Selective testing is very similar to the Fall-of-Potential testing, providing all the same measurements, but in a much safer and easier way. This is because with Selective testing, the earth electrode of interest does not need to be disconnected from its connection to the site! The technician does not have to endanger himself by disconnecting ground, nor endanger other personnel or electrical equipment inside a non-grounded structure.
Just as with the fall-of-potential test, two earth stakes are placed in the soil in a direct line, away from the earth electrode. Normally, spacing of 20 meters (65 feet) is sufficient. The tester is then connected to the earth electrode of interest, with the advantage that the connection to the site doesn't need to be disconnected. Instead, a special clamp is placed around the earth electrode, which eliminates the effects of parallel resistances in a grounded system, so only the earth electrode of interest is measured.
Just as before, a known current is generated by the Fluke 1625 between the outer stake (auxiliary earth stake) and the earth electrode, while the drop in voltage potential is measured between the inner earth stake and the earth electrode. Only the current flowing through the earth electrode of interest is measured using the clamp. The generated current will also flow through other parallel resistances, but only the current through the clamp (i.e. the current through the earth electrode of interest) is used to calculate resistance (V=IR).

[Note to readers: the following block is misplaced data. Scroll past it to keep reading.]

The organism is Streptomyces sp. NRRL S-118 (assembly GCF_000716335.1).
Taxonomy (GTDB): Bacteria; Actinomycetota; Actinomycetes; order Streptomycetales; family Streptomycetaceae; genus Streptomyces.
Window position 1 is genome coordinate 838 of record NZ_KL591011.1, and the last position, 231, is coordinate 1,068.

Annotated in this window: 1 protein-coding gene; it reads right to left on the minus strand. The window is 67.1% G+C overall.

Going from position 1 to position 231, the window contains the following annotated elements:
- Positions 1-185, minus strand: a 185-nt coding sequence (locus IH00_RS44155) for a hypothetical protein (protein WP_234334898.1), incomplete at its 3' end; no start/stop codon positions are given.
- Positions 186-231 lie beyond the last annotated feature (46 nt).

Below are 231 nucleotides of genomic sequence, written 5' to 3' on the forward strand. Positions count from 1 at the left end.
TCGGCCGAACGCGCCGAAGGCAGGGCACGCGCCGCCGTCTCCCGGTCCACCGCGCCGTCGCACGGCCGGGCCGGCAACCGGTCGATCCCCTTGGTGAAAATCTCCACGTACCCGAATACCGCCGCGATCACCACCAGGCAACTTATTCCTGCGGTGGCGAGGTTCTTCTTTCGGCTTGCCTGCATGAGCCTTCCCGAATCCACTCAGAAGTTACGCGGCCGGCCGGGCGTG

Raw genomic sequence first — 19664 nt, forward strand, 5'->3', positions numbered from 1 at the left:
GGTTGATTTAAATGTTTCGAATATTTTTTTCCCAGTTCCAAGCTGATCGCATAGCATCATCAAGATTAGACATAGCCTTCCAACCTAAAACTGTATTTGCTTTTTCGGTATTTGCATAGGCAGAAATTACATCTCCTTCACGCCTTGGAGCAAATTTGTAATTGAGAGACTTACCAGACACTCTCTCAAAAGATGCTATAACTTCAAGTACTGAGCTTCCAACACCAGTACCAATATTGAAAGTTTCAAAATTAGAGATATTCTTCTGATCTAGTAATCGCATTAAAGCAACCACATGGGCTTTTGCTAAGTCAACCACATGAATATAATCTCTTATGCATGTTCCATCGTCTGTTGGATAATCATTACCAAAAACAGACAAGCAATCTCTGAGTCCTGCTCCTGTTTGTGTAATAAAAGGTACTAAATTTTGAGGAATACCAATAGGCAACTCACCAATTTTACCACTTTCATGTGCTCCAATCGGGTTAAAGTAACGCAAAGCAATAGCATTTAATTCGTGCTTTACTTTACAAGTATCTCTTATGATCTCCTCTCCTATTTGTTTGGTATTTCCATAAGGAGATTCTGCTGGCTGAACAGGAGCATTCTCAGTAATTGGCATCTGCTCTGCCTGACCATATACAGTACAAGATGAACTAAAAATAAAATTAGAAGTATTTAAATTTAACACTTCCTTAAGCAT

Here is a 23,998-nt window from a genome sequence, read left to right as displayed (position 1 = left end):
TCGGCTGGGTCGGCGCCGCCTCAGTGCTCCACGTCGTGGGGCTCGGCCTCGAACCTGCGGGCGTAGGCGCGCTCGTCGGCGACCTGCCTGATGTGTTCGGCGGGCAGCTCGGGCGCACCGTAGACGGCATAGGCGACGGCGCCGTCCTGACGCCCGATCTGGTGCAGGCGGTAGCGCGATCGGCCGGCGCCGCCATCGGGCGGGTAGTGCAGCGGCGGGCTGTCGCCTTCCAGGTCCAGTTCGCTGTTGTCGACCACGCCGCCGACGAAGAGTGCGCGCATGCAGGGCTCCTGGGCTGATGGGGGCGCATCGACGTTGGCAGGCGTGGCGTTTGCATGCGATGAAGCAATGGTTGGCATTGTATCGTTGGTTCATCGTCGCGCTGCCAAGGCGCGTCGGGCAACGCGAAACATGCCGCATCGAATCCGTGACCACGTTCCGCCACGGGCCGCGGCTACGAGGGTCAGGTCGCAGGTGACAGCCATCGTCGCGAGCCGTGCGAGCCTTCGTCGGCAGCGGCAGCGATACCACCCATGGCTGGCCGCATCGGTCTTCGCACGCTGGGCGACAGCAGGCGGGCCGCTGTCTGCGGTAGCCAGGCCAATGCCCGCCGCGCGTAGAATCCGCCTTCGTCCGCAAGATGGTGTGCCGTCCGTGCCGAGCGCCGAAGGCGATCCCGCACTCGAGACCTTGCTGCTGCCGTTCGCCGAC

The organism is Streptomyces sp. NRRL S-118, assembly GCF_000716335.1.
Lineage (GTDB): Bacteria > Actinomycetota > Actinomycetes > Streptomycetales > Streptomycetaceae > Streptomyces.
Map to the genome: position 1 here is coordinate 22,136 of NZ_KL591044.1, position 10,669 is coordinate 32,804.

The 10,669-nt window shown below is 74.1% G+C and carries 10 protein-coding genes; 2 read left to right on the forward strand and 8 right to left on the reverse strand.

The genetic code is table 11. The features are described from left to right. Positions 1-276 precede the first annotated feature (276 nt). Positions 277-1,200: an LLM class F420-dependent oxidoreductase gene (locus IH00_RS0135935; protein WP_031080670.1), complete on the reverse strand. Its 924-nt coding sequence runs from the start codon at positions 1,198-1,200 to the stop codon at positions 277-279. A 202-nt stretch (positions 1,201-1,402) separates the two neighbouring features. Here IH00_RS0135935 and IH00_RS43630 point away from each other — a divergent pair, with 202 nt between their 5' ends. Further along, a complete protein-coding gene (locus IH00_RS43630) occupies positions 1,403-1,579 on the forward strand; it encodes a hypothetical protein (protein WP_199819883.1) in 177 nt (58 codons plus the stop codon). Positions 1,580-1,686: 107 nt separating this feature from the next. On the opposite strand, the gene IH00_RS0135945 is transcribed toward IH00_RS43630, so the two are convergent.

If the total resistance of the ground system should be measured, then each earth electrode resistance must be measured by placing the clamp around each individual earth electrode. Then the total resistance of the ground system can be determined by calculation.
Testing individual ground electrode resistances of high voltage transmission towers with overhead ground or static wire, requires that these wires be disconnected. If a tower has more than one ground at its base, these must also be disconnected one by one and tested. However, the Fluke 1625 has an optional accessory, a 320 mm (12.7 in) diameter clamp-on current transformer, which can measure the individual resistances of each leg, without disconnecting any ground leads or overhead static/ground wires.